This was a different kind of December Council in a number of important ways. Many delegations…
The long awaited register of UK quota holdings has now been published jointly by the four UK fisheries administrations.
Its publication may quell some of the more feverish speculation that has surrounded the issue of quota distribution and quota management. There is no sign that either Manchester United or Terry Wogan owns a single FQA (Fixed Quota Allocation).
At a brief glance, the register seems to confirm:
- The centrality of producer organisations as collectives of fishermen managing quota on behalf of their members
- That most quota is attached to specific named and active fishing vessels
- That individual quota holdings (industry share) remains quite diffuse compared to ownership patterns in many other industries
- A significant part of the UK catch is of non-TAC species; these fishing opportunities are therefore not reflected in the register
- The biggest concentrations of quota holdings tend to be in the high-volume offshore and external waters fisheries, where larger vessels are necessary to operate safely
- Holdings to some degree reflect past decommissioning policy and where fishermen have bought (and sold) quota, as well as those generated by historical rights
- “Dummy licences” are mainly used to hold quota whilst a vessel is renewed or as part of a Community Quota
The distribution/concentration of FQAs in the register also reflects the considerable reduction in the size of the over-10 metre fleet over the last decade. Confronted with falling quotas and harsh economic conditions, consolidated and grouped FQAs have been a prerequisite for the fleet to fish legally and to minimise discards.
Quota PolicyDoubtless the publication of the FQA register will now fuel a period of discussion about the implications of its content for day-to-day quota management and government policy towards quota in the UK.
The debate over quota shortage in the under-10metre fisheries, which began in crude over-generalised assertions and heated controversy, has already matured into something a lot more constructive. By identifying specific regional and fleet quota pinch-points for the under-10s and through a focus on the best means of addressing these, it has been possible to demonstrate (for example through the Ramsgate Quota project) what can be achieved. It is clear that quota pinch points vary over time and that not all under-10s are in the same boat, so to speak. Cooperation between producer organisations and groups of under-10s who are under quota pressure can significantly increase the quota available through swaps, transfers, gifts and international transfers.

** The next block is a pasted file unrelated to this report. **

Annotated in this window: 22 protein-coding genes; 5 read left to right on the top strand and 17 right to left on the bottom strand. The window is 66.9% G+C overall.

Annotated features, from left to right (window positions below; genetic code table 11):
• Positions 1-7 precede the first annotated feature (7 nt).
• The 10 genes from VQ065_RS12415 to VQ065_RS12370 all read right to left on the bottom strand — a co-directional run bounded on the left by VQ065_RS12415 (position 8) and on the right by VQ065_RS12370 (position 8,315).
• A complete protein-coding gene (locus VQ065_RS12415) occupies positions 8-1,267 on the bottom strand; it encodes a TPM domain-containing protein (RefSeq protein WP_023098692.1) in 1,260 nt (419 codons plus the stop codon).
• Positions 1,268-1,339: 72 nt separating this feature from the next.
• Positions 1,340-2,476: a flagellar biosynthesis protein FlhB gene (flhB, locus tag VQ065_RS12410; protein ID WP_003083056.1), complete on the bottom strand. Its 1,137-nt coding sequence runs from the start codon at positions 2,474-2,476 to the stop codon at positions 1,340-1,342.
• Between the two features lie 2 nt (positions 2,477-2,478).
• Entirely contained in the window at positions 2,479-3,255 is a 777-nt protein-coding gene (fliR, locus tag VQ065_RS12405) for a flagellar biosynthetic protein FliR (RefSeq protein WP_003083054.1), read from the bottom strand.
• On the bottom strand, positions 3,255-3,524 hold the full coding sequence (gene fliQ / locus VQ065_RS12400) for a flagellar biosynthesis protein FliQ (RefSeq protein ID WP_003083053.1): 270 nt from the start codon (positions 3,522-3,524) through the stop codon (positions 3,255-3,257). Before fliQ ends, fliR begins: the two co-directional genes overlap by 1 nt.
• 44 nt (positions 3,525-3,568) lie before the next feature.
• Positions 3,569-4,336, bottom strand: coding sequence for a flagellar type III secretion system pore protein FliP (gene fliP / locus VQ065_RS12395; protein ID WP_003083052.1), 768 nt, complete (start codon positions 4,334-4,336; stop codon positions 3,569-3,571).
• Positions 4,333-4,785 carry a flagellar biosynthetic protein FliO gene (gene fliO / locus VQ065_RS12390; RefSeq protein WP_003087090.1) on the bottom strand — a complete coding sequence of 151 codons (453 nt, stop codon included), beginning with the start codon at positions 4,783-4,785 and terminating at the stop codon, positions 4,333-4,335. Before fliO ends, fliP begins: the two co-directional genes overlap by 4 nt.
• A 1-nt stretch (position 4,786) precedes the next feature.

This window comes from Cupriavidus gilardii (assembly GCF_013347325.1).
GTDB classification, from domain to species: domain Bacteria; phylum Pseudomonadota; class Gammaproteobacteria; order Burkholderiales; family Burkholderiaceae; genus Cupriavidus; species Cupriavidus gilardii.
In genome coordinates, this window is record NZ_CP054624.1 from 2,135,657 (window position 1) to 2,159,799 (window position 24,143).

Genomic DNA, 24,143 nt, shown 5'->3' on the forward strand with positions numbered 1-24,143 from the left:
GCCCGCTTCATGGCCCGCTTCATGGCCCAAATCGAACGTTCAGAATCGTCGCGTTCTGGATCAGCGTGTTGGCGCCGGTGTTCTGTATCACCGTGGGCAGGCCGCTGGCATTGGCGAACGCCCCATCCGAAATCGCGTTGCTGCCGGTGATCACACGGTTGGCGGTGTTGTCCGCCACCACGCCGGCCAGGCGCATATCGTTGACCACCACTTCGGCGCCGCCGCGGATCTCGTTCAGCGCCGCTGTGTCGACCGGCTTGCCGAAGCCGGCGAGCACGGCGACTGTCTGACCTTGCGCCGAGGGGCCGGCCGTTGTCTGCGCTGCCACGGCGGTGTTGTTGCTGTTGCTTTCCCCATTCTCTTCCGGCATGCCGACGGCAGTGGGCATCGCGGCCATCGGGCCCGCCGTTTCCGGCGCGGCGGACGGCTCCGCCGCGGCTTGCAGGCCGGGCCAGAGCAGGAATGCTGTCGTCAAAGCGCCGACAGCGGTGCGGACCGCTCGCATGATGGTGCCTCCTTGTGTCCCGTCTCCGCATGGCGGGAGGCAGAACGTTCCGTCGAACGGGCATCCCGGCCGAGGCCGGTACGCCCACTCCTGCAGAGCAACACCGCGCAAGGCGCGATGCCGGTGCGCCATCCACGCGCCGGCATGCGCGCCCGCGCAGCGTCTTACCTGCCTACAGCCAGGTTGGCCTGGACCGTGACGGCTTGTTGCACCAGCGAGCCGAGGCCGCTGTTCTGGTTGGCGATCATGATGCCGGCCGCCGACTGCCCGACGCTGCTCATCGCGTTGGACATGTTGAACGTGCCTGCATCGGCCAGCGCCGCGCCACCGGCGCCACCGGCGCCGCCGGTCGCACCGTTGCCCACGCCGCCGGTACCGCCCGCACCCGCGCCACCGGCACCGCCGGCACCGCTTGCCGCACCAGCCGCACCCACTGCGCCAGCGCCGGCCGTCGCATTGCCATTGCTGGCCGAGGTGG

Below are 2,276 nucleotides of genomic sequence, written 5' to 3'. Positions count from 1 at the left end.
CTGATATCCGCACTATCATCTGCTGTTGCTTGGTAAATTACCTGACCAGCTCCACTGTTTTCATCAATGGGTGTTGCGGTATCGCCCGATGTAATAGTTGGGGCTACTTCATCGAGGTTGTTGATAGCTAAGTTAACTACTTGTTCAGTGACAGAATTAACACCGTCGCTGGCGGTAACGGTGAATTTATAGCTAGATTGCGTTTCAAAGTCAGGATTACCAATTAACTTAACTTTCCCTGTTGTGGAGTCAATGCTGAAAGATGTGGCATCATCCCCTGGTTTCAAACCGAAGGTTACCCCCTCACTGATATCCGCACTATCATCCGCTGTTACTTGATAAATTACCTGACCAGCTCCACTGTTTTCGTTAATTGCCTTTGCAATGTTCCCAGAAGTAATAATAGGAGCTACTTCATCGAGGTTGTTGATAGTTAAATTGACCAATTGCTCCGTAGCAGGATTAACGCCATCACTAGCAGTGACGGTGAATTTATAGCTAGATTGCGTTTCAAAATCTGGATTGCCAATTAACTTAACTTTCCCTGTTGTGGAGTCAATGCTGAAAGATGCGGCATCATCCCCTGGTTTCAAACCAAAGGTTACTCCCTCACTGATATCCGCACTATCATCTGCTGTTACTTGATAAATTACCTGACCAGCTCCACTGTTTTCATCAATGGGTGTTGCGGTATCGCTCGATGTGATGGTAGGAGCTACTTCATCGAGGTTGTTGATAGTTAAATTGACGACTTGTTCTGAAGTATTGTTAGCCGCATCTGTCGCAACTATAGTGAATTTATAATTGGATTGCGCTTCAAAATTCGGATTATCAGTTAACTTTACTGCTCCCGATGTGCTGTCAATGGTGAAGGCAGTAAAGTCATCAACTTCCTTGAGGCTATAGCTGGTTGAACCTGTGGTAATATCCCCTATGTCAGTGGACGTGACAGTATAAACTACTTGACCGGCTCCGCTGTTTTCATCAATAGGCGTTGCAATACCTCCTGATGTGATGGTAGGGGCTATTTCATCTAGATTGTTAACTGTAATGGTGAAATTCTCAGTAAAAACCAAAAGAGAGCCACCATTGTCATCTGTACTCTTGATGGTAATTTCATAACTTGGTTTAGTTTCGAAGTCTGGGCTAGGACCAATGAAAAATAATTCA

Our hope is that the publication of the quota register will help this debate move beyond the superficial, to ways in which, through industry cooperation, producer organisations and those parts of the under-10m fleet which do catch significant amounts of quota species, can address specific quota shortages on a real-time basis. The Federation is in discussion with a second under-10m group, this time in the North West, about how local boats could benefit from this kind of arrangement.
The quota register will be out of date as soon as it is published as quota is moved around all the time in line with supply and demand. It will be important that this changing reality is reflected in some way within future versions of the register. The obvious way to achieve this would be to undertake real time reconciliation when FQA transfers take place. This will not of course reflect temporary lease, swap, or gift transfers.
Decentralised quota management through producer organisations has been one of the few unambiguous success stories to emerge over the last 20 years and is increasingly copied in other member states. PO quota managers are much more likely to be in touch with the quota needs in the ports than distant administrators. It is the absence of this kind of responsive, effective, quota management for the 14% of the under-10m fleet which catch around 70% of the under 10m quota allocations that has put them at a real disadvantage and which the Federation hopes to rectify.
Looking ahead, quota flexibility and a responsive system are going to be absolutely central if the implementation of the landings obligation is not going to end in one big mess.